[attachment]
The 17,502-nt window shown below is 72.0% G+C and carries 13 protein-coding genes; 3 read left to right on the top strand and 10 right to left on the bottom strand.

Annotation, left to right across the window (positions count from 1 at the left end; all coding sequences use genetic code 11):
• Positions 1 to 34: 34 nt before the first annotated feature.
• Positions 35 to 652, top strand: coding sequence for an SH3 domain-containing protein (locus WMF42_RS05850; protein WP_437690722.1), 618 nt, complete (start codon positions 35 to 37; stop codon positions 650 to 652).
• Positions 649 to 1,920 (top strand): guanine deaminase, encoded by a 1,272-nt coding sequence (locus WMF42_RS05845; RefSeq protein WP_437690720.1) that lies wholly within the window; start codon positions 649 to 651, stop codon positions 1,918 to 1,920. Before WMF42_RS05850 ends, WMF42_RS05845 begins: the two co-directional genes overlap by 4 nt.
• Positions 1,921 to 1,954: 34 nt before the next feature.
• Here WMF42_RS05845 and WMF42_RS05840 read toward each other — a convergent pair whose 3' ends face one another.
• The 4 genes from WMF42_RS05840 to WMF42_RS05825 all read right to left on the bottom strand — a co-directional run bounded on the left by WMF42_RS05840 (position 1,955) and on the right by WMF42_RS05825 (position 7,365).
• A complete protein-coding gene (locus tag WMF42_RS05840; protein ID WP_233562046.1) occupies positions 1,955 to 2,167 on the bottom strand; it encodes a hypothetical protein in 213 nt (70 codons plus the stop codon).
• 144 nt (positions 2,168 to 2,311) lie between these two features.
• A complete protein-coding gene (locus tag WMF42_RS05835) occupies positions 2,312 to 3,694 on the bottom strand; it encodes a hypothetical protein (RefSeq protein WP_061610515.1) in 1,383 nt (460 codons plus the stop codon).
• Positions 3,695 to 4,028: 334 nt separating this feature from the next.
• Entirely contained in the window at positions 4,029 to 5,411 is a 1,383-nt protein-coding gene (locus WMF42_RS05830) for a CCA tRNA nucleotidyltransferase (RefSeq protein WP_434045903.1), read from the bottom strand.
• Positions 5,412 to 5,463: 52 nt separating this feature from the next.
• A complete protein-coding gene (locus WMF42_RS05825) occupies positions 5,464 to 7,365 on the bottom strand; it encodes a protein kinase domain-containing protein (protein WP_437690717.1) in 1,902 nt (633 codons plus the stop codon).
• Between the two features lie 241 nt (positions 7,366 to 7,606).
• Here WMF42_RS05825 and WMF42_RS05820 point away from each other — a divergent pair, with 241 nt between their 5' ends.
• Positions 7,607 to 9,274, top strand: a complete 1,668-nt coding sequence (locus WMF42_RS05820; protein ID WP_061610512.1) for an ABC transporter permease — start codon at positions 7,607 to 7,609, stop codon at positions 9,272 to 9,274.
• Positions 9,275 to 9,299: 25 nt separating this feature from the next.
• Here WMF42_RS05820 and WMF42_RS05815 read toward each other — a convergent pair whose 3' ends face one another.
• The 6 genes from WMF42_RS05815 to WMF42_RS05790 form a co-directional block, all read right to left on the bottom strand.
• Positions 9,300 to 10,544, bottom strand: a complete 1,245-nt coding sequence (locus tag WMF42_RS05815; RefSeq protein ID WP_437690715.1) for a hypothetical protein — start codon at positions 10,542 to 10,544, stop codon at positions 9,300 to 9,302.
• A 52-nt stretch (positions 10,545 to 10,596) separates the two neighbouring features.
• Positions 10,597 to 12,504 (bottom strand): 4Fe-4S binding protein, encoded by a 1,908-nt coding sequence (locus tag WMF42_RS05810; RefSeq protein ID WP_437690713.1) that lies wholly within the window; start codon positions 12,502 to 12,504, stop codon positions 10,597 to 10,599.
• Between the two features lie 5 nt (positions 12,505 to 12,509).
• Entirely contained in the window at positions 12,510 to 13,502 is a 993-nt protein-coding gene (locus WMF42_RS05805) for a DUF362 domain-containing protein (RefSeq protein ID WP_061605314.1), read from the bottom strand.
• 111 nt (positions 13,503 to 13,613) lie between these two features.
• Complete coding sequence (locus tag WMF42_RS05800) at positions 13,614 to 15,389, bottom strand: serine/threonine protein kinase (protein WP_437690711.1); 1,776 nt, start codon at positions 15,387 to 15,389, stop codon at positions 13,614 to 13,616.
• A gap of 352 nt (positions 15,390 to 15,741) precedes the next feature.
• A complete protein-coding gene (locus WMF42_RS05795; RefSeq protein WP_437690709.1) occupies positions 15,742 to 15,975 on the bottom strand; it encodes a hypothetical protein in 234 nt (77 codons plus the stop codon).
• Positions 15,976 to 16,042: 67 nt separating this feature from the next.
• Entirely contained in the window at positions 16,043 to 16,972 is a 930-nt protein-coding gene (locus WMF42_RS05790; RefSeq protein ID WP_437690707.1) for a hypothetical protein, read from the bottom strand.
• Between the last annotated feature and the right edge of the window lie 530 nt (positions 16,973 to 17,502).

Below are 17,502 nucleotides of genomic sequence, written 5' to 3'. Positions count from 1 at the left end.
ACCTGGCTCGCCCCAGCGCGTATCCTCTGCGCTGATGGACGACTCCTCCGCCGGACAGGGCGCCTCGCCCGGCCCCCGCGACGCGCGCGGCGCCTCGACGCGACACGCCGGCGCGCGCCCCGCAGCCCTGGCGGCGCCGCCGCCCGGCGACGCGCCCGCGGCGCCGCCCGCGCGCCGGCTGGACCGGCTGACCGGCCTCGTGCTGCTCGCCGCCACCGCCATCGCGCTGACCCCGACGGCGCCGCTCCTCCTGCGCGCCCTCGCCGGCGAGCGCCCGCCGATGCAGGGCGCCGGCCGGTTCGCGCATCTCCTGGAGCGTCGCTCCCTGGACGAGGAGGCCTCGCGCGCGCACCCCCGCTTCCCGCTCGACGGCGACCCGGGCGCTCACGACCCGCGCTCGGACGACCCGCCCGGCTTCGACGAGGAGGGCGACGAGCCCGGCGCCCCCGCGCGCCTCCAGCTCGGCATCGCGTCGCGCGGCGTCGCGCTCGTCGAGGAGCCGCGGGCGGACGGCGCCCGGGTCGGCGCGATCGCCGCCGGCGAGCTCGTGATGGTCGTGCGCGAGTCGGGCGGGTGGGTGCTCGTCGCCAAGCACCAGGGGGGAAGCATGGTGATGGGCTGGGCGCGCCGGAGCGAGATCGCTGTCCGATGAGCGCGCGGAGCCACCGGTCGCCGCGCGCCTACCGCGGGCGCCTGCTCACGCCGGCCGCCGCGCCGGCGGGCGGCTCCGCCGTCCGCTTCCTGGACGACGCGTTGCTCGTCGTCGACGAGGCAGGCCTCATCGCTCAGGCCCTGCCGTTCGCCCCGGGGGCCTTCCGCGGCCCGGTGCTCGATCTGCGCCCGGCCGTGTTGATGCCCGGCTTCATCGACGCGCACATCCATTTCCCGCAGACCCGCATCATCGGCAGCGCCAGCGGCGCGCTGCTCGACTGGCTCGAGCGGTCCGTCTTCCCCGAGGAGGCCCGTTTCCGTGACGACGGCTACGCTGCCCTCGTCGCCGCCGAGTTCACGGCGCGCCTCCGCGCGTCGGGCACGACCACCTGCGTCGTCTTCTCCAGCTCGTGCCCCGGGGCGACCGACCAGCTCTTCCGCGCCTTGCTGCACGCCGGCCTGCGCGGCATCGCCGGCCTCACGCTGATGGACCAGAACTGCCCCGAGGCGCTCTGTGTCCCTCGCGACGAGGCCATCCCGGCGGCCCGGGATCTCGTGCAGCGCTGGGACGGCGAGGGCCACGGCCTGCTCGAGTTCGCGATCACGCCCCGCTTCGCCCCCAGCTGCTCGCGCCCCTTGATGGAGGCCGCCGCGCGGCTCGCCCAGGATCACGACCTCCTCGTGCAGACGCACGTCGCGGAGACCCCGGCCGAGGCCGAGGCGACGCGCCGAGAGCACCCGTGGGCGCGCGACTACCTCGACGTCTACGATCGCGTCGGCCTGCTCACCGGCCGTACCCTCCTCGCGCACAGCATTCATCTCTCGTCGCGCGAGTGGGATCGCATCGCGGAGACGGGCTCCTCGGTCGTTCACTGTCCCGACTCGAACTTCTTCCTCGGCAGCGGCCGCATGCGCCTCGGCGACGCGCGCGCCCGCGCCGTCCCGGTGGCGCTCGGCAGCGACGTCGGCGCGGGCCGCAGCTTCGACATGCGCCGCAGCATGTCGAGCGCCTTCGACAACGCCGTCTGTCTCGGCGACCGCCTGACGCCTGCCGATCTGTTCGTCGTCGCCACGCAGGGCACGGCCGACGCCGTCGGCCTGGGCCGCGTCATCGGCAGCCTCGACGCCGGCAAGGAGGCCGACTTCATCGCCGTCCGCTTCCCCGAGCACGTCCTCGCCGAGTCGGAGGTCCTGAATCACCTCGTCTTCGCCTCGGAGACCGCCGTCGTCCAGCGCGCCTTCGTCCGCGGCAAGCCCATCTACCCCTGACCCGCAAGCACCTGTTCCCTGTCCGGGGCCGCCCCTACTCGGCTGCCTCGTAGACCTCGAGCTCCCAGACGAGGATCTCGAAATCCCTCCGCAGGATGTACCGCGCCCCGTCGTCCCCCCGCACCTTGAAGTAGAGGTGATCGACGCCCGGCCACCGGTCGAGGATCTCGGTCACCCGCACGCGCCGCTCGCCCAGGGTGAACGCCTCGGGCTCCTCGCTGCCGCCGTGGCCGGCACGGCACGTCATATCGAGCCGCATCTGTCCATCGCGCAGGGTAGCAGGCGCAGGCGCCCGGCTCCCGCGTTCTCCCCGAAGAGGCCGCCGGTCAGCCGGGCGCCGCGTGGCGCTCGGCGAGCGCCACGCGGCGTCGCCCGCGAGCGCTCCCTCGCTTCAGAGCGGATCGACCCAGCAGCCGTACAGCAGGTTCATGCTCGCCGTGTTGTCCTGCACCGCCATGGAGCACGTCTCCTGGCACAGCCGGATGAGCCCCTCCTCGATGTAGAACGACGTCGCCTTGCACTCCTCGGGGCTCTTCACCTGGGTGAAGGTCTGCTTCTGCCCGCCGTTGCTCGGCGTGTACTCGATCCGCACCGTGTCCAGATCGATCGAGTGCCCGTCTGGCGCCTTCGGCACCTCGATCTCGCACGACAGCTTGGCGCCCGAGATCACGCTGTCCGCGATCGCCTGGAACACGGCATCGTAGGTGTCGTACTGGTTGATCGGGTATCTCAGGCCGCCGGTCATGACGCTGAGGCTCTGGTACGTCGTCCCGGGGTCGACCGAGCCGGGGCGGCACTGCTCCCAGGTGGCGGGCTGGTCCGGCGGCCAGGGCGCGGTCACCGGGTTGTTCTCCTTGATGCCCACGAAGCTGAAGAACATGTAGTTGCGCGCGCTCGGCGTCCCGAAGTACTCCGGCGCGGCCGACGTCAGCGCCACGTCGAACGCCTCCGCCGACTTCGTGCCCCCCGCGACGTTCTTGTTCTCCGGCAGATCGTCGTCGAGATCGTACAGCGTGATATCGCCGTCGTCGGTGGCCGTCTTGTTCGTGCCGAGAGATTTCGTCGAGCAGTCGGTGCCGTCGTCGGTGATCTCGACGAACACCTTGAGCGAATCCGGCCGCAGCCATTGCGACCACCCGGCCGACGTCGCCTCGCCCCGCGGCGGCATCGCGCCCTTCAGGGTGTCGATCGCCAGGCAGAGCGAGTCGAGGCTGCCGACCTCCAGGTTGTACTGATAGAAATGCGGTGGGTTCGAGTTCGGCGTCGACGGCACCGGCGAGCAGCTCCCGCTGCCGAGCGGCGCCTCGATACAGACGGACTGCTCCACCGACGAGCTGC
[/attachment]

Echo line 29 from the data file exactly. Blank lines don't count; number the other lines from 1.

• A gap of 352 nt (positions 15,390 to 15,741) precedes the next feature.